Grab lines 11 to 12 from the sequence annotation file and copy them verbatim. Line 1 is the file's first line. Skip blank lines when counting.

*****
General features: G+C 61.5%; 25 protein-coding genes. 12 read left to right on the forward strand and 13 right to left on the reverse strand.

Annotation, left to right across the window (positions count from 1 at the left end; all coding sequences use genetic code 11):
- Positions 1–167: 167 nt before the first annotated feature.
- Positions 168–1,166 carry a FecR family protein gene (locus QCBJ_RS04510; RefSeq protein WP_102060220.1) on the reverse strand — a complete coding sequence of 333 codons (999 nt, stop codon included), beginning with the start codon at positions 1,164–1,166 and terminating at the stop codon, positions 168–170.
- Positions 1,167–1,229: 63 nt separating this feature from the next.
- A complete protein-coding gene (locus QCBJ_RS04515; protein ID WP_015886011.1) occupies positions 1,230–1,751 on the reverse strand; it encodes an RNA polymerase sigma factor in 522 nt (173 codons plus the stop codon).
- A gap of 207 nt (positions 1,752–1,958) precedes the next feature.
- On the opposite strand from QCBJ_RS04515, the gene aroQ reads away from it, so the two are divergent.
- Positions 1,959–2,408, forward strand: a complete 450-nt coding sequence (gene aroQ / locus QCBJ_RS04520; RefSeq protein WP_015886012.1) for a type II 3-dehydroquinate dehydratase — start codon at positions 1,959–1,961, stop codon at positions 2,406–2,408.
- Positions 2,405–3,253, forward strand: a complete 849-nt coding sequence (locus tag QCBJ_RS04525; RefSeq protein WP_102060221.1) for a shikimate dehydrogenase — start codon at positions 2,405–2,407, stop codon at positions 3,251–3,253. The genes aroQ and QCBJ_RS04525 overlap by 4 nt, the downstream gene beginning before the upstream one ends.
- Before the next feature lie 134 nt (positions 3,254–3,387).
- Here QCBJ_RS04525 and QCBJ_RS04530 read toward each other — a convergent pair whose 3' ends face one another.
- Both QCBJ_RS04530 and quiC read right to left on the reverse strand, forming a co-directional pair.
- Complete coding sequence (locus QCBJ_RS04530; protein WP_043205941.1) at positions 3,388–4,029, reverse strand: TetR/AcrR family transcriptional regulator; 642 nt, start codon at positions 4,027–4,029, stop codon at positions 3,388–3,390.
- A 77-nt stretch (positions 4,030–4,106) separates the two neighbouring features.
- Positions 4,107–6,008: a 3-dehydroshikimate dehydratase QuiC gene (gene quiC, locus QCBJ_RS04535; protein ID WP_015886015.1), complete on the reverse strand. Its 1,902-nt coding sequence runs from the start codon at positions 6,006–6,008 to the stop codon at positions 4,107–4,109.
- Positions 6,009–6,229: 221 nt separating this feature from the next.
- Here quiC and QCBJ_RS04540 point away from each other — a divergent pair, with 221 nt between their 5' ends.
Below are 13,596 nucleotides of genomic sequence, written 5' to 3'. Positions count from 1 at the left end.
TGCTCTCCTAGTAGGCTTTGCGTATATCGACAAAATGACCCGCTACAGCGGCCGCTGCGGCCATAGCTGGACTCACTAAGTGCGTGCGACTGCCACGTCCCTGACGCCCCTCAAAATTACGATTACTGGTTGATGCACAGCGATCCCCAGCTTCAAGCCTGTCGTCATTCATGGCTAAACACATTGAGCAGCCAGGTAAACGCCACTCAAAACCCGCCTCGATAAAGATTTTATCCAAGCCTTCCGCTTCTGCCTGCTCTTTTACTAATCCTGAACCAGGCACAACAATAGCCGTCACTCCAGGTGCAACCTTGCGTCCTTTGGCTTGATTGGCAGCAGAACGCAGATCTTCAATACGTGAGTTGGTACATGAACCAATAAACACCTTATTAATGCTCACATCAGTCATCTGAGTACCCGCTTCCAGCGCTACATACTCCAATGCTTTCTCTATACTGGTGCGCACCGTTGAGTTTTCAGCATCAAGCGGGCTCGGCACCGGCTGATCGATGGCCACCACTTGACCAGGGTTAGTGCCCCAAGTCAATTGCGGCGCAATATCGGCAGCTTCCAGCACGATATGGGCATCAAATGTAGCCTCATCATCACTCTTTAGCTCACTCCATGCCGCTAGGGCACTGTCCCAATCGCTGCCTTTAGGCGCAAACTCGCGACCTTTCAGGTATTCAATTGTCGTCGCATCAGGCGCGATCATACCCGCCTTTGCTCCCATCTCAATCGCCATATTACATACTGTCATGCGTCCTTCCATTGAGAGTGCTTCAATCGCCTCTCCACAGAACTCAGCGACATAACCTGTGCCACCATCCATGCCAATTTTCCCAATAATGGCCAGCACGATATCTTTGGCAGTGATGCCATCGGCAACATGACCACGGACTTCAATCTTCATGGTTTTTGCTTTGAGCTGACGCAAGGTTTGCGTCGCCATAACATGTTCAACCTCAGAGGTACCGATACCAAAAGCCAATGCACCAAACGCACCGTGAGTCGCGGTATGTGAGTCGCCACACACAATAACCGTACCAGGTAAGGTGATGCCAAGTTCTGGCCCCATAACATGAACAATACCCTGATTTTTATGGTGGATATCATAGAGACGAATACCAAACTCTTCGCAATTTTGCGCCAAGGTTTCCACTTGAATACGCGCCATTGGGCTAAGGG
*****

- Before the next feature lie 134 nt (positions 3,254–3,387).
- Here QCBJ_RS04525 and QCBJ_RS04530 read toward each other — a convergent pair whose 3' ends face one another.